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The Entrepreneur with the $100 Million Plan to Link Brains to Computers


Tech big shots are charging into neuroscience, but do they even have a clue?
Entrepreneur Bryan Johnson says he wanted to become very rich in order to do something great for humankind.
Last year Johnson, founder of the online payments company Braintree, starting making news when he threw $100 million behind Kernel, a startup he founded to enhance human intelligence by developing brain implants capable of linking people’s thoughts to computers.
Johnson isn’t alone in believing that “neurotechnology” could be the next big thing. To many in Silicon Valley, the brain looks like an unconquered frontier whose importance dwarfs any achievement made in computing or the Web.
According to neuroscientists, several figures from the tech sector are currently scouring labs across the U. S. for technology that might fuse human and artificial intelligence. In addition to Johnson, Elon Musk has been teasing a project called “neural lace,” which he said at a 2016 conference will lead to “ symbiosis with machines.” And Mark Zuckerberg declared in a 2015 Q&A that people will one day be able to share “full sensory and emotional experiences,” not just photos. Facebook has been hiring neuroscientists for an undisclosed project at Building 8, its secretive hardware division.
As these people see it, computing keeps achieving new heights, but our ability to interface with silicon is stuck in the keyboard era. Even when speaking to a computer program like Alexa or Siri, you can convey at most about 40 bits per second of information and only for short bursts. Compare that to data transfer records of a trillion bits per second along a fiber-optic cable.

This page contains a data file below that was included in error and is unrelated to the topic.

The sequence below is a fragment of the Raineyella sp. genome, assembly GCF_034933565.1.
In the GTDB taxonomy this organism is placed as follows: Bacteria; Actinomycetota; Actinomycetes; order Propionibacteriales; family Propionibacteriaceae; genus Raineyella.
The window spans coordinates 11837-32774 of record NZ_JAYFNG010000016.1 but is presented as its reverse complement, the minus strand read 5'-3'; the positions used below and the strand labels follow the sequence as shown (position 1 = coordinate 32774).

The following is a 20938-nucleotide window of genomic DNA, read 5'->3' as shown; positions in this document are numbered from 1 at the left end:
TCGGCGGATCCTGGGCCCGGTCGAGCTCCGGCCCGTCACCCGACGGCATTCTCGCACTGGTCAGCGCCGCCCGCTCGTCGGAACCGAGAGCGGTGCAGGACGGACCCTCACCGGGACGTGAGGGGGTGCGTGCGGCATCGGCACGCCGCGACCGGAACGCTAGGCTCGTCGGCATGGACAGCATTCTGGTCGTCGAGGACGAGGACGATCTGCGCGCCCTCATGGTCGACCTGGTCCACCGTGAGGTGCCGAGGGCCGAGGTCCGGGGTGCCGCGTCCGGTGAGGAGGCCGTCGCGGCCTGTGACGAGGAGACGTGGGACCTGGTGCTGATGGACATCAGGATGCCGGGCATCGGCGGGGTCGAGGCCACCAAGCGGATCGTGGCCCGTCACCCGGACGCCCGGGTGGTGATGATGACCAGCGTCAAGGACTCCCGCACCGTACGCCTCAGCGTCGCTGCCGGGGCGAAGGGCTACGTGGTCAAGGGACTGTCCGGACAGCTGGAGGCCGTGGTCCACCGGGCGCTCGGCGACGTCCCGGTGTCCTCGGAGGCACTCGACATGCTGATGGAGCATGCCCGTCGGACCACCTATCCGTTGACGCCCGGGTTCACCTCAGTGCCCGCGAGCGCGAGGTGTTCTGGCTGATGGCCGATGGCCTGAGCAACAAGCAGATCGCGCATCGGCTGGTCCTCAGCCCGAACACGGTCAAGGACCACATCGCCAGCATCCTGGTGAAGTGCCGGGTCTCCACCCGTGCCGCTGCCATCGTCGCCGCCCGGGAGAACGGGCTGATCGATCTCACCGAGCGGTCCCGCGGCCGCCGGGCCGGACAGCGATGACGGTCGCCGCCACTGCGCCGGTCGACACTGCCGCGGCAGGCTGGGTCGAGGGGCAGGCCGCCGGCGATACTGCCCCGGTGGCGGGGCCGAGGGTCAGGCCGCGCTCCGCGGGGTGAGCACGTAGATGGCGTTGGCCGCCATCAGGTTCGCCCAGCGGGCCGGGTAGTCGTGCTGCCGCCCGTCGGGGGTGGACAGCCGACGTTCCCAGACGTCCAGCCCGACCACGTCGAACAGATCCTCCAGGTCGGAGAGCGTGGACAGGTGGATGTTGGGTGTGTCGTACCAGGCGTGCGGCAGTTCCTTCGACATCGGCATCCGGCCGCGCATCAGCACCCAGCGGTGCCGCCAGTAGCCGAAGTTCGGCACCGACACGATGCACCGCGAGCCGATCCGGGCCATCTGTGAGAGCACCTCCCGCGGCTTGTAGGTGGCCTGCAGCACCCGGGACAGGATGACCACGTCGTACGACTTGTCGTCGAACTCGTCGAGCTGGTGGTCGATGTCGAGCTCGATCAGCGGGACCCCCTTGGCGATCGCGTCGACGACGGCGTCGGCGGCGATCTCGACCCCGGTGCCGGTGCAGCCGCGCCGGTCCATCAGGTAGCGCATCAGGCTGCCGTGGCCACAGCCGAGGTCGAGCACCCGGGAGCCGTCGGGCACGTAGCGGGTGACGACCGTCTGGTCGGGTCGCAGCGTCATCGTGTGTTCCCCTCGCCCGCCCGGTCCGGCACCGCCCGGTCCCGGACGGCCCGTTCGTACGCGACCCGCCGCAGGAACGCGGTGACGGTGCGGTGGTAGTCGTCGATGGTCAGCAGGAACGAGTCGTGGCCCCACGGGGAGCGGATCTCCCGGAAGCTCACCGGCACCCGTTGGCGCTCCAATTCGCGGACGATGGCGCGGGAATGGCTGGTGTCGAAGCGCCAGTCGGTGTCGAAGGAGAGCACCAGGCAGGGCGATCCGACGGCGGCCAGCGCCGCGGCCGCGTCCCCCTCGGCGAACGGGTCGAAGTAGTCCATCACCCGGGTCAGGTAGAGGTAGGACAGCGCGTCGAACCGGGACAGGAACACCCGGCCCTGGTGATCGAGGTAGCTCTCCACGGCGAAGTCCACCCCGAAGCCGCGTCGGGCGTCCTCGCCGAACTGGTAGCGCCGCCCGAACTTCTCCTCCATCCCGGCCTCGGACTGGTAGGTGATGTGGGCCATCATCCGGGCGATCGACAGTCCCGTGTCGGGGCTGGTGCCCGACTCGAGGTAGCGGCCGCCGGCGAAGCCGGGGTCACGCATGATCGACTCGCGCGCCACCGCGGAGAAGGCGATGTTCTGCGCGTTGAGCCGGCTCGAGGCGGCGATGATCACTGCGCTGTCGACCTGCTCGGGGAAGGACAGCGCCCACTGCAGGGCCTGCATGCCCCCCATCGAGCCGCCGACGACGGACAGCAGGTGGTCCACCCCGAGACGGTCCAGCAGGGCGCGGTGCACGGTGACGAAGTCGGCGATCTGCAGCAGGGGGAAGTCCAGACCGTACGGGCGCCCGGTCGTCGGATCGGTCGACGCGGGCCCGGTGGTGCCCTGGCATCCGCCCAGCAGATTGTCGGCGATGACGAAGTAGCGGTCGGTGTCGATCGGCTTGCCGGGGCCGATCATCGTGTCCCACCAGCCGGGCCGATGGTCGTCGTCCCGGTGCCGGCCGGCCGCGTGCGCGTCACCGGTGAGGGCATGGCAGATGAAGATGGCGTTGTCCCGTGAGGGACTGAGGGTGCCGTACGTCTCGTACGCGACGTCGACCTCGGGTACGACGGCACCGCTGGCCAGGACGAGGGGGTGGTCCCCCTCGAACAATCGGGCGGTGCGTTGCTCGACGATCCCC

“Ridiculously slow,” Musk complained.
But it turns out that connecting to the brain isn’t so easy. Six months after launching Kernel amid a media blitz, Johnson says he’s dropped his initial plans for a “memory implant,” switched scientific advisors, hired a new team, and decided to instead invest in developing a more general-purpose technology for recording and stimulating the brain using electrodes.
Johnson says the switch-up is part of trying something new. “If you look at the key contributing technologies of society, the ones with the most impact, like rockets, the Internet, biology—there was a transition point from academia to the private sector, and for the most part neuroscience hasn’t made that jump,” says Johnson. “The most critical element is timing, when is the right time to pursue this.”
Memory implants
After making a fortune selling Braintree to eBay for $800 million in 2013, Johnson, now 39, reportedly sought the advice of nearly 200 people on how to invest his new wealth. He settled on neurotechnology and, last August, he announced he’d create Kernel and build the first neural prosthetic for human intelligence enhancement.
But Johnson’s business plan was extremely vague; one scientist called it “metaphysical.” Kernel’s website was plastered with book-jacket-like endorsements from scientific celebrities including J. Craig Venter and Tim O’Reilly, extolling his “great” and “serious” commitment to understanding human intelligence, not to mention the impressive $100 million he later promised to invest in Kernel.
The reality is that interfacing with the brain is tough: electronics irritate its tissue and stop working after a while, and no one will get brain surgery just in order to send an e-mail.

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